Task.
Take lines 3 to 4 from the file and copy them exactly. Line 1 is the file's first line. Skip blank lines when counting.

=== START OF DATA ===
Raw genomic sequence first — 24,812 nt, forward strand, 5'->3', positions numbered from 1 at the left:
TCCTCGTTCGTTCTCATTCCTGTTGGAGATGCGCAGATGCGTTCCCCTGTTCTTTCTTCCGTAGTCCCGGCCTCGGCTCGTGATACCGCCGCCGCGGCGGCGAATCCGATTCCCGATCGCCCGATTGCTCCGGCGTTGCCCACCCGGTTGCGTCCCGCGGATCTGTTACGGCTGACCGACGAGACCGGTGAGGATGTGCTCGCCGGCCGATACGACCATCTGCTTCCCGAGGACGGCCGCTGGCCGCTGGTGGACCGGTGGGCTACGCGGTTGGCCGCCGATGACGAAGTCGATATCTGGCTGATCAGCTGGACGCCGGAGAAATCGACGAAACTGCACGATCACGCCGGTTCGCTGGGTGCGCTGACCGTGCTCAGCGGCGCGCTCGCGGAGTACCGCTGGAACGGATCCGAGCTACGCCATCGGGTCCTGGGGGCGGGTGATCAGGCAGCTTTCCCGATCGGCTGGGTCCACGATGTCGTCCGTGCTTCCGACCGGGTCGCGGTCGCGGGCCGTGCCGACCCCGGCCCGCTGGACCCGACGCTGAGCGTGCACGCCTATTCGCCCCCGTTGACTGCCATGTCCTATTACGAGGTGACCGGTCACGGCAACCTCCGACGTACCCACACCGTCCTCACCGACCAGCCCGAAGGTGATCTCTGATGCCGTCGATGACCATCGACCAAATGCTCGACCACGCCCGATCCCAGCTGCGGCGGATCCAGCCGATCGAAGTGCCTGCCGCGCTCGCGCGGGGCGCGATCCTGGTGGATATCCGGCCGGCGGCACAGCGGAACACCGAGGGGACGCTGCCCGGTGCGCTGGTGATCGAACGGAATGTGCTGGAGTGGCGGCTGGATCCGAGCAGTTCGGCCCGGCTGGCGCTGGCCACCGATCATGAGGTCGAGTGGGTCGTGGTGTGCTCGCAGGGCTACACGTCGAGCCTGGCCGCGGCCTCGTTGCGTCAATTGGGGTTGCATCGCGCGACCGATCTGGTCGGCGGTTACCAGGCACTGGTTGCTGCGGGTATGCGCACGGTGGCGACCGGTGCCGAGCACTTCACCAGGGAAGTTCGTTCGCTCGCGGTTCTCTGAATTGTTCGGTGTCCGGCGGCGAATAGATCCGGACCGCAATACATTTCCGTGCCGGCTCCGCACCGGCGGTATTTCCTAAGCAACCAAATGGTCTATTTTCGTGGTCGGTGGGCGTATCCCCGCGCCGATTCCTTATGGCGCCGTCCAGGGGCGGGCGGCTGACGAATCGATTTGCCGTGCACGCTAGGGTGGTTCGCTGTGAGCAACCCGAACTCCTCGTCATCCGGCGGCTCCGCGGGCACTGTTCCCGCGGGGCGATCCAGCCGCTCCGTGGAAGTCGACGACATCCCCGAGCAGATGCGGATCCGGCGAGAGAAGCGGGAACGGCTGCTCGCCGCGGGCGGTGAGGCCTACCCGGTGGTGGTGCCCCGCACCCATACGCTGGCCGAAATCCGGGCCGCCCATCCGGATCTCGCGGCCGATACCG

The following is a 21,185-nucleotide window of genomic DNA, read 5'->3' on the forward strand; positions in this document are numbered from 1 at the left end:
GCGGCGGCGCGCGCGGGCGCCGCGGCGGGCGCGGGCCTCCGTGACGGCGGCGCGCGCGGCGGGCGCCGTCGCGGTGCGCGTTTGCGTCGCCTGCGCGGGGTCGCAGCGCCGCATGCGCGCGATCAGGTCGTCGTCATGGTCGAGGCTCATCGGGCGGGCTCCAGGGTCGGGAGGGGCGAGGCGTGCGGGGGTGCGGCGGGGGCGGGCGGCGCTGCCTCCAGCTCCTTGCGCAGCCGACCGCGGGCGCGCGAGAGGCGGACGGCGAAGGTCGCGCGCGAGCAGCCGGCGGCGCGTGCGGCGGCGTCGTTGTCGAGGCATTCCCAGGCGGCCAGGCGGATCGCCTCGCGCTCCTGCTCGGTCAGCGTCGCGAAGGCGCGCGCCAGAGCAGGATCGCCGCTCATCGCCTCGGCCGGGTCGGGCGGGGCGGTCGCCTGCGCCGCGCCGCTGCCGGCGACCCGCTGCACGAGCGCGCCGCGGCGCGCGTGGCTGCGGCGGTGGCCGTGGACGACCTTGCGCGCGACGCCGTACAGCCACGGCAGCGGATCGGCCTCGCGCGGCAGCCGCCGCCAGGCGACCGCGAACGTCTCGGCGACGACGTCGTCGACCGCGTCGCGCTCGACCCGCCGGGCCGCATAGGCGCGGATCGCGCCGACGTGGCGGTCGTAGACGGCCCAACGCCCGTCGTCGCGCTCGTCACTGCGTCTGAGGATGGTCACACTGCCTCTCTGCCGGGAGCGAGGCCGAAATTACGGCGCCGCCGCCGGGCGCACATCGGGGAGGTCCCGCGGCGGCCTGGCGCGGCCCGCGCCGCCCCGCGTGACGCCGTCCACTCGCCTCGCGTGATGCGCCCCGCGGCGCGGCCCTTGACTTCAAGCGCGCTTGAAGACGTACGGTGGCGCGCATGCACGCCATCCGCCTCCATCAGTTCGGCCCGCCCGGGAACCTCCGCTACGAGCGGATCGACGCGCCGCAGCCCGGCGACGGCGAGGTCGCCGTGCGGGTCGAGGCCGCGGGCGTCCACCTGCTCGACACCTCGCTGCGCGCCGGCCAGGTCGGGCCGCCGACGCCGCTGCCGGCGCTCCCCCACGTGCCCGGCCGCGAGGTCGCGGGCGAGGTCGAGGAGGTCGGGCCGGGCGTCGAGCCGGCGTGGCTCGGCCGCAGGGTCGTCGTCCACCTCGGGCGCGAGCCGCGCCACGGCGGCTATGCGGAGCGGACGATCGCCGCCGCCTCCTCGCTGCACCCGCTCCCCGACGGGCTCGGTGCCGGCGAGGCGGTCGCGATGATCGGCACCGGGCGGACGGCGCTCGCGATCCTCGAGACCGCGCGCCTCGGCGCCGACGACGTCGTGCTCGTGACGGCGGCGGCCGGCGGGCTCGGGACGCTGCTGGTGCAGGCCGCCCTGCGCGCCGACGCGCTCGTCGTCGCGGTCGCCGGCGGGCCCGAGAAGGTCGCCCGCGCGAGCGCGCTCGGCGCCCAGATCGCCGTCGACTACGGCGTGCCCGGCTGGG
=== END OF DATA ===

The following is a 21,185-nucleotide window of genomic DNA, read 5'->3' on the forward strand; positions in this document are numbered from 1 at the left end:
GCGGCGGCGCGCGCGGGCGCCGCGGCGGGCGCGGGCCTCCGTGACGGCGGCGCGCGCGGCGGGCGCCGTCGCGGTGCGCGTTTGCGTCGCCTGCGCGGGGTCGCAGCGCCGCATGCGCGCGATCAGGTCGTCGTCATGGTCGAGGCTCATCGGGCGGGCTCCAGGGTCGGGAGGGGCGAGGCGTGCGGGGGTGCGGCGGGGGCGGGCGGCGCTGCCTCCAGCTCCTTGCGCAGCCGACCGCGGGCGCGCGAGAGGCGGACGGCGAAGGTCGCGCGCGAGCAGCCGGCGGCGCGTGCGGCGGCGTCGTTGTCGAGGCATTCCCAGGCGGCCAGGCGGATCGCCTCGCGCTCCTGCTCGGTCAGCGTCGCGAAGGCGCGCGCCAGAGCAGGATCGCCGCTCATCGCCTCGGCCGGGTCGGGCGGGGCGGTCGCCTGCGCCGCGCCGCTGCCGGCGACCCGCTGCACGAGCGCGCCGCGGCGCGCGTGGCTGCGGCGGTGGCCGTGGACGACCTTGCGCGCGACGCCGTACAGCCACGGCAGCGGATCGGCCTCGCGCGGCAGCCGCCGCCAGGCGACCGCGAACGTCTCGGCGACGACGTCGTCGACCGCGTCGCGCTCGACCCGCCGGGCCGCATAGGCGCGGATCGCGCCGACGTGGCGGTCGTAGACGGCCCAACGCCCGTCGTCGCGCTCGTCACTGCGTCTGAGGATGGTCACACTGCCTCTCTGCCGGGAGCGAGGCCGAAATTACGGCGCCGCCGCCGGGCGCACATCGGGGAGGTCCCGCGGCGGCCTGGCGCGGCCCGCGCCGCCCCGCGTGACGCCGTCCACTCGCCTCGCGTGATGCGCCCCGCGGCGCGGCCCTTGACTTCAAGCGCGCTTGAAGACGTACGGTGGCGCGCATGCACGCCATCCGCCTCCATCAGTTCGGCCCGCCCGGGAACCTCCGCTACGAGCGGATCGACGCGCCGCAGCCCGGCGACGGCGAGGTCGCCGTGCGGGTCGAGGCCGCGGGCGTCCACCTGCTCGACACCTCGCTGCGCGCCGGCCAGGTCGGGCCGCCGACGCCGCTGCCGGCGCTCCCCCACGTGCCCGGCCGCGAGGTCGCGGGCGAGGTCGAGGAGGTCGGGCCGGGCGTCGAGCCGGCGTGGCTCGGCCGCAGGGTCGTCGTCCACCTCGGGCGCGAGCCGCGCCACGGCGGCTATGCGGAGCGGACGATCGCCGCCGCCTCCTCGCTGCACCCGCTCCCCGACGGGCTCGGTGCCGGCGAGGCGGTCGCGATGATCGGCACCGGGCGGACGGCGCTCGCGATCCTCGAGACCGCGCGCCTCGGCGCCGACGACGTCGTGCTCGTGACGGCGGCGGCCGGCGGGCTCGGGACGCTGCTGGTGCAGGCCGCCCTGCGCGCCGACGCGCTCGTCGTCGCGGTCGCCGGCGGGCCCGAGAAGGTCGCCCGCGCGAGCGCGCTCGGCGCCCAGATCGCCGTCGACTACGGCGTGCCCGGCTGGG